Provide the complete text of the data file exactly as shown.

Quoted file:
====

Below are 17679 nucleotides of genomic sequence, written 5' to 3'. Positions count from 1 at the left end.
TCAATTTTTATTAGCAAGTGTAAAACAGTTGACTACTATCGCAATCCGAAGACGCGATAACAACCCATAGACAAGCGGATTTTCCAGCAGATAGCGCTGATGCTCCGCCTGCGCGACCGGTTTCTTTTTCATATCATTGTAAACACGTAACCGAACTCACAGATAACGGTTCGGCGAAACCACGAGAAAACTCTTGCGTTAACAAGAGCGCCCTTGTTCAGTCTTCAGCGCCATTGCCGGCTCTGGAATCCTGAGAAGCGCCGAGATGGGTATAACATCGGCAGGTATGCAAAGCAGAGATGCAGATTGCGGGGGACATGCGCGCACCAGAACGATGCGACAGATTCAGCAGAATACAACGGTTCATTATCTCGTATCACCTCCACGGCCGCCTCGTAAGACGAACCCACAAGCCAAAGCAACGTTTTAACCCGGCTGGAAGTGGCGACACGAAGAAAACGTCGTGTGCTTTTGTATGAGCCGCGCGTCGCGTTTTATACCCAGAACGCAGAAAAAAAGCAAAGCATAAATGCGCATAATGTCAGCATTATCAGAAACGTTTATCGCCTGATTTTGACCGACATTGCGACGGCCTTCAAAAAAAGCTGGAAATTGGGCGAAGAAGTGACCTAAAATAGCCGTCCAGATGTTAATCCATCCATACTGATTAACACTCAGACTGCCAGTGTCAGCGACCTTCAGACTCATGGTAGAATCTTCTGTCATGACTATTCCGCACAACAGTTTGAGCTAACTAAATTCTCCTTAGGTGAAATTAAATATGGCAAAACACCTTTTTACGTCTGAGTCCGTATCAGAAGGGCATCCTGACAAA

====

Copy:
Below are 17679 nucleotides of genomic sequence, written 5' to 3'. Positions count from 1 at the left end.
TCAATTTTTATTAGCAAGTGTAAAACAGTTGACTACTATCGCAATCCGAAGACGCGATAACAACCCATAGACAAGCGGATTTTCCAGCAGATAGCGCTGATGCTCCGCCTGCGCGACCGGTTTCTTTTTCATATCATTGTAAACACGTAACCGAACTCACAGATAACGGTTCGGCGAAACCACGAGAAAACTCTTGCGTTAACAAGAGCGCCCTTGTTCAGTCTTCAGCGCCATTGCCGGCTCTGGAATCCTGAGAAGCGCCGAGATGGGTATAACATCGGCAGGTATGCAAAGCAGAGATGCAGATTGCGGGGGACATGCGCGCACCAGAACGATGCGACAGATTCAGCAGAATACAACGGTTCATTATCTCGTATCACCTCCACGGCCGCCTCGTAAGACGAACCCACAAGCCAAAGCAACGTTTTAACCCGGCTGGAAGTGGCGACACGAAGAAAACGTCGTGTGCTTTTGTATGAGCCGCGCGTCGCGTTTTATACCCAGAACGCAGAAAAAAAGCAAAGCATAAATGCGCATAATGTCAGCATTATCAGAAACGTTTATCGCCTGATTTTGACCGACATTGCGACGGCCTTCAAAAAAAGCTGGAAATTGGGCGAAGAAGTGACCTAAAATAGCCGTCCAGATGTTAATCCATCCATACTGATTAACACTCAGACTGCCAGTGTCAGCGACCTTCAGACTCATGGTAGAATCTTCTGTCATGACTATTCCGCACAACAGTTTGAGCTAACTAAATTCTCCTTAGGTGAAATTAAATATGGCAAAACACCTTTTTACGTCTGAGTCCGTATCAGAAGGGCATCCTGACAAA